Norwegian Cruise Line Stages a 'Great Cruise Comeback'by Brittany Chrusciel /
The standing joke in cruise goes something like, “Indulge yourself as much as you want, because no one but the captain needs to drive home.” In 2021, this same freedom to enjoy a cruise comes from one thing only: vaccination. And to Norwegian Cruise Line Holdings (NCLH), it’s not a joke. Sailing onboard the Norwegian Encore on the line’s first cruise from the U.S. in nearly a year and a half, we received an in-depth look into the company’s new health and safety protocols. But we also experienced something equally satisfying and surprising: the full ability to have fun.
No Vaxx, No Service
“If you don’t have a vaccine, you are not stepping foot on board a Norwegian Cruise Line Holdings ship. Period. No exceptions,” Harry Sommer, president and CEO of Norwegian Cruise Line told a room full of media during an August 8 panel on the line’s SailSAFE protocols. “Let’s be clear about one thing: 95 percent vaccination is not the same as 100 percent. On a ship of Encore’s size, that 5 percent means 200 guests and 100 crew. I will not risk exposing 300 people to COVID.”
The Healthy Sail Panel, co-chaired by Dr. Scott Gottlieb, former commissioner of the FDA, and Governor Mike Leavitt, former Secretary of the U.S. Department of Health and Human Services, made 74 recommendations even before vaccines were available and the company accepted them all. All tour operators adhere to the same safety standards as NCL — all bus drivers, guides, and personnel are vaccinated. And the destinations appreciate that passengers are vaccinated. It’s been 18 months since many ports and places —including Alaska — have seen meaningful tourism.
The risk of transmission in Alaska is low — 328 cases per day for the entire state, and mainly in the larger cities of Anchorage and Juneau — but the delta variant is a concern. Dr. Stephen Ostroff, who has held many distinguished roles including former chief scientist of the FDA and former deputy director of the CDC, mentioned that due to the health and safety measures in place onboard Norwegian, he felt comfortable without a mask on the ship, but would wear one in port. “We’ve created a bubble, and it’s as safe of a way to travel at the moment as you could have.”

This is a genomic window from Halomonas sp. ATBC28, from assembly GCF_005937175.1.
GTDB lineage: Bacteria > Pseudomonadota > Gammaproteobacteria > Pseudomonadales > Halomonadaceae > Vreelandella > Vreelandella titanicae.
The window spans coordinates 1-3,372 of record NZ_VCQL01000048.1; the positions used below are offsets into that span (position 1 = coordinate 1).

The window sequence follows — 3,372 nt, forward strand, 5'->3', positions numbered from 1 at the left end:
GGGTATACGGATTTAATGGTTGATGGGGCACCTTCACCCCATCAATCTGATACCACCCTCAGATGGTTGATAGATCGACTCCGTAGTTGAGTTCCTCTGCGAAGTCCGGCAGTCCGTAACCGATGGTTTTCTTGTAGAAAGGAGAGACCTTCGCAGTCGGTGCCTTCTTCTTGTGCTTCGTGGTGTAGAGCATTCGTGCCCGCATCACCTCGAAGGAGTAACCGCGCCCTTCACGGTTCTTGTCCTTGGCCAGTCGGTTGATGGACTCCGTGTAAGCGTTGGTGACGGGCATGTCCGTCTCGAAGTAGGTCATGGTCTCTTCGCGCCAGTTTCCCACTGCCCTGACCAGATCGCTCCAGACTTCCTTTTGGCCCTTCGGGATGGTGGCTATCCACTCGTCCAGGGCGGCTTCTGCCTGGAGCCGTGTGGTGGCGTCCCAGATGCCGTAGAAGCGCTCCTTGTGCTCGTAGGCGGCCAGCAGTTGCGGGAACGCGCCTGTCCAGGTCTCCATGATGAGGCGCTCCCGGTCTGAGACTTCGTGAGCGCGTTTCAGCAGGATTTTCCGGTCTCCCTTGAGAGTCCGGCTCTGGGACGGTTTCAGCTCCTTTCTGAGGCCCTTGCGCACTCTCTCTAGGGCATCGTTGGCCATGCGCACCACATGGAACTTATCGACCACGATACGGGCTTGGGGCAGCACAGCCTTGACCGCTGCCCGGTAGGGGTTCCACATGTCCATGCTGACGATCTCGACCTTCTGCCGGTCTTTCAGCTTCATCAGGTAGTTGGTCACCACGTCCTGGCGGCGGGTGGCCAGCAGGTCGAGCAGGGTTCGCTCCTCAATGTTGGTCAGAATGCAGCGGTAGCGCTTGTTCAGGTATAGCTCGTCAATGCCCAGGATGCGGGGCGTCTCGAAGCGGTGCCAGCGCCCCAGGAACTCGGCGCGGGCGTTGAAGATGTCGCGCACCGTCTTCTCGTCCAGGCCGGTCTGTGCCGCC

“The key is vaccines, vaccines, vaccines. I’m a vaccine zealot, I guess you could say,” said Ostroff. “Ultimately, 100% vaccinated passengers and crew are the lynchpins to sailing safely and successfully. Pure and simple. It needs to be the standard.”
Layers Upon Layers — And Not Just for Packing
According to Ostroff, there are three key pieces to sailing safely: prevent the virus from getting onboard in the first place; if it does sneak onboard despite vaccines and testing, minimize the spread; and if someone were to then contract COVID-19, minimize the likelihood of them getting very sick with enhanced medical care onboard. Not only are there more doctors and nurses on board, but every ship also features a public health officer, which is a new role to the company.
In addition to the technical aspects of SailSAFE, Norwegian has overhauled its policies to encourage anyone feeling unwell to immediately come forward without penalty. Free medical care is available to anyone with respiratory symptoms. Additionally, if the individual does test positive for COVID-19, they will be refunded pro-rata for the missed portion of their cruise.
John Y. Mason, a SailSAFE council member who has 35 years of experience in microbiological decontamination, was most impressed stepping onboard by the attention to detail from the senior executives down to the crew. The benefit of enhanced HEPA filtration and sanitation measures is that it could even mitigate the illnesses we typically hear about on ships, like norovirus.
“It’s layers, and layers, and layers of protection,” noted Andrea DeMarco, SVP of ESG, investor relations, and corporate communication for NCLH.
But as we’ve all learned over the past year with canceled plans and delayed packages, patience is still key to ensuring these stringent measures are observed. Due to a reported IT issue and passengers arriving before their designated check-in time, an already long line to receive a mandatory antigen test across from Pier 66 at the Seattle Marriott stretched city blocks. It was roughly a three-hour process that is effective against COVID, but not efficient. The delay in “vacation mode” was met with complimentary wine for all on the first night. However, going forward, check-in will have to be streamlined, especially if it’s meant to calm raw return-to-vacation nerves.